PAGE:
By Chitwan Khosla, Features Editor
Science is about questions and looking for their answers. If Newton hadn’t wondered and looked for why the apple fell to the Earth instead of going up, we might have never found out about gravity. So, like Newton, this section is a quest to find answers in the field of science, logic, and theories. If you have a question about science that you’d like answered, send it to Chitwan at email@example.com
We have always heard and read that UV rays from the sun are harmful, but how exactly do they cause harm?
To begin, we must realize that UV rays, or ultraviolet rays, are not always harmful. In some cases, UV rays are actually useful. They help in some medical treatments and provide the essential vitamin, Vitamin D3 to the body. Even though the sun is their primary source, UV rays are not just emitted by sun but also by other objects like mercury lamps, tanning lamps, laser machines, and often during welding. UV rays are electromagnetic rays that are invisible to us.
Exposure to these rays for excessively long periods of time can be harmful; it may cause sun burns and even skin cancer. This happens because UV rays damage our genetic material in skin cells by striking the epidermis (outermost) layer of our skin and weakening our immune system. UV rays also can adversely affect one’s eyesight by damaging the retina or causing cataract and macular degeneration. UV rays have short wavelengths but high frequency, higher than that of X-rays. This allows these rays to cause changes in the bio-chemical bonds between atoms and ions. The breaking down of the bonds causes serious damage as there are active ions formed. This is the major reason behind the diseases caused by overexposure to UV rays.
We can prevent these by taking some simple preventative measures. Avoid artificial tanning, don’t stay long in sunlight, always use sunscreen with high SPF before exposure to sun, wear good quality sunglasses, and don’t look into the sun. Also, don’t eat or drink anything which has been exposed to sun for a long time; plants and animals get affected by UV rays just like us.
What is geoengineering?
Geoengineering is a combination of techniques and processes to intervene in Earth’s climatic conditions and alter the factors that affect climate. The University of Oxford started the Oxford Geoengineering Programme in 2010 at Oxford Martin School. Their website informs that proposed techniques of geoengineering can be categorized in two main groups: Solar Radiation Management (SRM) and Carbon Dioxide Removal (CDR).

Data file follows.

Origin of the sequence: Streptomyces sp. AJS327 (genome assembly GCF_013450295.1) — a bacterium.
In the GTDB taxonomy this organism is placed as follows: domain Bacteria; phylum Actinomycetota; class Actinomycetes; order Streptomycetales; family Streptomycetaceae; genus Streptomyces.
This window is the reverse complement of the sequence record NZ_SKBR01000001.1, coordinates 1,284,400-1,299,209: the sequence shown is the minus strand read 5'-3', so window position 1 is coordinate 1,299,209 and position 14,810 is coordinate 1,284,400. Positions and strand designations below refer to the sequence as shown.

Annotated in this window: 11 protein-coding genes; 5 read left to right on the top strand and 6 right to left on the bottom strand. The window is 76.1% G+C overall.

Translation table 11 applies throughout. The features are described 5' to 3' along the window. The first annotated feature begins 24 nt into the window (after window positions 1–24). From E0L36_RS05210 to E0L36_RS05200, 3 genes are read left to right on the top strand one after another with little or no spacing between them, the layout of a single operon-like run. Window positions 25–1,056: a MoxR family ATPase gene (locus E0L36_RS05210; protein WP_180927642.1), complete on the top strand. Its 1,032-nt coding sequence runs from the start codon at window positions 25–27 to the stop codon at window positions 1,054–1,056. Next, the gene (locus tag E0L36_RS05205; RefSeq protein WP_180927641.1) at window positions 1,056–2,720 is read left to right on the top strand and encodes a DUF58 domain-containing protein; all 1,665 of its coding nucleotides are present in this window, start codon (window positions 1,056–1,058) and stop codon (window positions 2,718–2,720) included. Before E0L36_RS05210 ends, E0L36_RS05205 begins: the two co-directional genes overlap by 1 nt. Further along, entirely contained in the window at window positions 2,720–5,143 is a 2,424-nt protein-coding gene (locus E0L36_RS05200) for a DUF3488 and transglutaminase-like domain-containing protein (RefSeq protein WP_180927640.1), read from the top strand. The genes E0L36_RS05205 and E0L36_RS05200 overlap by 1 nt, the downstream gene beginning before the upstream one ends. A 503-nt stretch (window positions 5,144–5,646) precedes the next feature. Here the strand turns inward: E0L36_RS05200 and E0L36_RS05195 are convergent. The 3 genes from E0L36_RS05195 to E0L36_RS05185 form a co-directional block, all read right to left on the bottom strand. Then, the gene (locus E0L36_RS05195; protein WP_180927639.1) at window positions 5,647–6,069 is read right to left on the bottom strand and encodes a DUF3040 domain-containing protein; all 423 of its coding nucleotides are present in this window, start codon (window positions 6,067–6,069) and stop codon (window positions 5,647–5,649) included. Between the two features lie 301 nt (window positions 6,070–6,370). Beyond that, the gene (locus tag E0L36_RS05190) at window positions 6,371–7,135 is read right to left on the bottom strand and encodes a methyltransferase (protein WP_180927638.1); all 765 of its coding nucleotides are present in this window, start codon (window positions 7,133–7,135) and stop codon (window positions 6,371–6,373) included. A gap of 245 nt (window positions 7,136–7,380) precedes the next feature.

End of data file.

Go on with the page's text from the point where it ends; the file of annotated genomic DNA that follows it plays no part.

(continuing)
The website also explains that SRM techniques focus on curbing the rising temperature issues by controlling the sunlight entering Earth’s atmosphere through techniques such as introducing space reflectors and stratospheric aerosols. CDR techniques focus on the removal of excess carbon dioxide and other harmful greenhouse gases from Earth’s biosphere in a number of ways such as afforestation, ocean fertilization, ocean alkalinity enhancement, and bio-charring.
Both these main geoengineering techniques aim to reverse the drastic climate changes due to pollution, global warming, and other environmental issues. However, there is a lot of ongoing debate around the validity of geoengineering as some studies conducted have concluded that geoengineering practices can actually have reverse effects.
What is shrimp plastic?
It is actually called shrilk. Shrilk is a form of bio-plastic made from the chitin present in shrimp shells and from a protein in silk. It was developed by researchers of Wyss Institute for Biologically Inspired Engineering at Harvard University who wanted to make a bio-degradable plastic which is strong and lightweight.
Shrilk can be produced at a large scale and can be moulded into every imaginable thing like other plastics. It can even be used in 3-D printers to print some complex models. It is also safe to package and store food products. Apart from these benefits, this bio-plastic is easily disposable and degenerates in few weeks. The researchers at Wyss Institute have also claimed through an experiment that after shrilk degenerates, it provides nutrients to soil for plant growth as well. This leads to another optimal use of shrilk as bio-fertilizer to enhance plant growth. This bioplastic could be a revolution in plastic industry and we might be soon looking at a time when shrilk will be extensively used.